When nursing home residents lose dentures, they can face bigger problems than the $3,000 or more needed to replace them. They often need to wait months before a new set is made,
months in which they may become malnourished as they consume a special diet of pureed foods. As Alzheimer's disease and dementia become more common, lost devices such
as dentures, hearing aids and eyeglasses are becoming a bigger issue.
"This is a common problem among frail elderly people living in an institutionalized setting," said Fred Sganga, executive director of the Long Island State Veterans Home in Stony Brook.
Sganga, whose facility is located on the campus of Stony Brook University, decided to try to interest nearby tech firms in solving the problem.
"Sometimes they don't get satisfactory nutrition, which can lead to health problems," Astraion co-founder Vladimir Djuric, said of the consequences of these lost devices.
"They asked us if we could figure out a technology solution."
A year and a half later, Astraion, based in Stony Brook University's Center for Excellence in Wireless and Information Technology, developed a variation on inventory-management
technology to track lost devices in nursing homes.
It's a big change for the firm, which was developing proprietary technology to manage warehouse inventory, an already-crowded field. Astraion instead adapted its technology
for a new health care application, effectively staking out new territory.
Astraion in February debuted Scandent, which implants radio frequency identification or RFID tags in health-care devices.
The system positions readers and antennas at key points in nursing homes such as kitchens and laundry rooms, where devices are likely to have been misplaced.
It also provides handheld devices to locate lost items. When a misplaced item passes by a key point, it triggers an alarm and emails are sent to nursing home staff with the location and owner of the item.
"It was a challenge. Off-the-shelf antennas look like bar codes. It'd be uncomfortable and wouldn't get read range.
It'd have to be within an inch to be detected," Djuric said. "We designed an antenna that can be read from 20 feet away that could be embedded into the denture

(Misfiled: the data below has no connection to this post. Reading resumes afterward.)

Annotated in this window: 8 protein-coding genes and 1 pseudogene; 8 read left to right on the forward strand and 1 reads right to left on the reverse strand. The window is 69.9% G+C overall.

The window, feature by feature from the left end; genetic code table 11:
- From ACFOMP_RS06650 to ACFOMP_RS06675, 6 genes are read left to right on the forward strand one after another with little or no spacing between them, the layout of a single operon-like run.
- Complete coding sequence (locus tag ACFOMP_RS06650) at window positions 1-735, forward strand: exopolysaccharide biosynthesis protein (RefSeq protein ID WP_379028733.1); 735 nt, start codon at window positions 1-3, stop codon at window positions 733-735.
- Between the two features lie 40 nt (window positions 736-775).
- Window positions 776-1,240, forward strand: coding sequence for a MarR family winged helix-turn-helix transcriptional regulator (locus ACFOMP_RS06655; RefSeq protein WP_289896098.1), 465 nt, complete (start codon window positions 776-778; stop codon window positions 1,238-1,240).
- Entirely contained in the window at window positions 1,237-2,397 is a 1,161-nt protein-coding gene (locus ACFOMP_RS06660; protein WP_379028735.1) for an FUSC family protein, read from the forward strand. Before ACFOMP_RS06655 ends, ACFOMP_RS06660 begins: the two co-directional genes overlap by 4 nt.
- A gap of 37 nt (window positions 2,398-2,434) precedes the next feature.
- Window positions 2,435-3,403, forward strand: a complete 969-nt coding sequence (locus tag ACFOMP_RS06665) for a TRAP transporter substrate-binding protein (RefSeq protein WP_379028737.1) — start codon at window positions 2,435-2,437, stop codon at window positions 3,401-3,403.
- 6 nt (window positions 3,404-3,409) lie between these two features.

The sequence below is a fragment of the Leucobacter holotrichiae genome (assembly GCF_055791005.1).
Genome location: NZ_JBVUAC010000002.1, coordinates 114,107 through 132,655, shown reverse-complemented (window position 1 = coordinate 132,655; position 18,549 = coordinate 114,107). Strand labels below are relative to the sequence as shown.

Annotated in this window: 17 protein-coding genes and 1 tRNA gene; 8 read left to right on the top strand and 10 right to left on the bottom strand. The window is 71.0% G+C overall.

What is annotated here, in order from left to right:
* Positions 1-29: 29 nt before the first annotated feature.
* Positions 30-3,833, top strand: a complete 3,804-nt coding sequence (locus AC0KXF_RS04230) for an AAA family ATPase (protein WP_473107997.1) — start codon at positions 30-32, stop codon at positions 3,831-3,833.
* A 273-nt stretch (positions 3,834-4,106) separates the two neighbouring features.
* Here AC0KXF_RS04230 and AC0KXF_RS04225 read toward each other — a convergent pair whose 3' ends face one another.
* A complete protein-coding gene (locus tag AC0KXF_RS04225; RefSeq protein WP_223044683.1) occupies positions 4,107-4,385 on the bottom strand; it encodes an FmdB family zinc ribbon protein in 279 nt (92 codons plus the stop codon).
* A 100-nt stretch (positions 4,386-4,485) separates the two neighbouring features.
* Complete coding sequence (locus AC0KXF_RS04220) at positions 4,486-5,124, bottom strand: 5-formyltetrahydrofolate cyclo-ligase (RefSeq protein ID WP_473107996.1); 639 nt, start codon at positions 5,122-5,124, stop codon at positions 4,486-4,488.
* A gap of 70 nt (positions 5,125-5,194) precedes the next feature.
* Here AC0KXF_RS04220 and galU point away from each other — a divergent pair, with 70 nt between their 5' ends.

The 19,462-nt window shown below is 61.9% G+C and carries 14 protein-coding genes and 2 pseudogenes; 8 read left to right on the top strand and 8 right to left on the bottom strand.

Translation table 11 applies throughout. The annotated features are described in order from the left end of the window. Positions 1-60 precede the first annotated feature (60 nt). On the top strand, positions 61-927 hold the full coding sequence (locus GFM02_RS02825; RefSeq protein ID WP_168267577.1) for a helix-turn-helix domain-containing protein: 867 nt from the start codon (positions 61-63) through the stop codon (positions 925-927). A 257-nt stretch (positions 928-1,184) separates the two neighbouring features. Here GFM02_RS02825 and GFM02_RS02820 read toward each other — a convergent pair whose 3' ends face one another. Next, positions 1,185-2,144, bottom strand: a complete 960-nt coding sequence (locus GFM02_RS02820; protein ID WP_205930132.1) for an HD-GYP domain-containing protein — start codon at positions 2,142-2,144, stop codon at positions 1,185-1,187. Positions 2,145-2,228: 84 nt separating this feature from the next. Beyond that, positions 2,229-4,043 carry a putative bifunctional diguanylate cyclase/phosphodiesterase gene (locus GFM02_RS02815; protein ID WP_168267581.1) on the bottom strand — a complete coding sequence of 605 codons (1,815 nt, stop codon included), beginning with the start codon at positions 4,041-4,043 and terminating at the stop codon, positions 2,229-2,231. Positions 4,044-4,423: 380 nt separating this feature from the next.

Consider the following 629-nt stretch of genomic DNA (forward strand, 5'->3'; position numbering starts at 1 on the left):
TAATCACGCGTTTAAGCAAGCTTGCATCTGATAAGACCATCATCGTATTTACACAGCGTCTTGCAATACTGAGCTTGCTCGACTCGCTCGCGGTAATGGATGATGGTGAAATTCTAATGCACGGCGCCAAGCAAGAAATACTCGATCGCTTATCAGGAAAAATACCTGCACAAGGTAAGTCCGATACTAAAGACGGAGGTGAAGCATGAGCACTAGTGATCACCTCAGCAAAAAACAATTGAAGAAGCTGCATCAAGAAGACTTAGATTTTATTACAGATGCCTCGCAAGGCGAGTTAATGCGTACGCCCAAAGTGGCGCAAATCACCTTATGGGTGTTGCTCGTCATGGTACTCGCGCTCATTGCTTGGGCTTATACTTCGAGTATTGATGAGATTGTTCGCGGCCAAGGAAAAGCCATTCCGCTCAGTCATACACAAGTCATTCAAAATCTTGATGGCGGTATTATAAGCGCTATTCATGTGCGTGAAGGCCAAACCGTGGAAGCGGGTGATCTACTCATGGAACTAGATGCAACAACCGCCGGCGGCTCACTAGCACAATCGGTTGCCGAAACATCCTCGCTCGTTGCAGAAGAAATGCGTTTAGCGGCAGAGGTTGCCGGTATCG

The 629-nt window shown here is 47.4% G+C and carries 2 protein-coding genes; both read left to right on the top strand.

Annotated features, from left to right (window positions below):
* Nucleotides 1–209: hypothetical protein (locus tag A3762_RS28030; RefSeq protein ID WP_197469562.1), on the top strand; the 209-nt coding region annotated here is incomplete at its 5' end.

and be passive and doesn't require a battery. It's like having a little piece of copper embedded within the acrylic of the denture. It will only reflect a signal."
Astraion's journey is an example both of responding to a particular need and using technology to solve an overlooked health- care problem.
"This is the beauty of having a skilled nursing facility on the campus of a major academic university," said Sganga, who in February rolled out
the device at the veterans home. "I was taking advantage of what this university has to offer. It's all about connecting the dots."
Although the product is only debuting now, other nursing homes are taking a second look. "It saves us time," said David Fridkin, CEO of
Island Nursing Home in Holbrook, which in March installed the system a month after the veterans home." If the alarm goes off, they don't
have to search the whole building. So it benefits staff time."
U.S. nursing homes currently house 1.7 million residents, but Scandent's success is hardly guaranteed. Insurers reimburse for many things,
but not for this system, even if it saves thousands by reducing the need to replace devices.
"I'm doing it for the quality of life for my residents," Fridkin said. "Not having dentures creates difficulty with eating and speaking, and a loss of dignity."
Cost can be an obstacle for nursing homes, which face financial pressures including lower reimbursement from insurance companies and Medicaid. Scandent costs $10,000 and up.
"The upfront cost is a capital expenditure," Djuric said. "They have to plan it in their budget. Sometimes they have to wait until the next budget cycle."
Although there are 17,000 nursing homes nationwide, that's also a limited universe. And the system wasn't designed for residences, where millions of the elderly live.
"The problem for personal use is the readers and antenna are expensive," Djuric said. "It probably doesn't make sense to use at home for your keys or whatever else you
may lose, unless you're pretty rich. It makes sense at facilities with a lot of people."
Astraion recently sought to interest other institutions at a conference of the National Association of State Veterans Homes. Djuric said the firm is talking
to nearly 10 other nursing homes about implementing the system. But in order to make Scandent more attractive to nursing homes, Djuric hopes to adapt it to prevent theft.
"You could put tags on laptops in case people steal them or they get lost," he said. "All you have to do is put a portal at the exit and tag any item.
Wheelchairs go out the door and don't get returned. There will be a record of when it went out."
Astraion also is looking into whether the technology could provide an effective "wandering system" to stop forgetful patients from getting lost.
Djuric said patients who might wander out of nursing homes typically are monitored by more costly and less comfortable RFID technology embedded in watches and bracelets.
"That's one use of RFID in nursing home facilities," Djuric said. "Our system could be expanded to track equipment and even replace current resident wandering systems."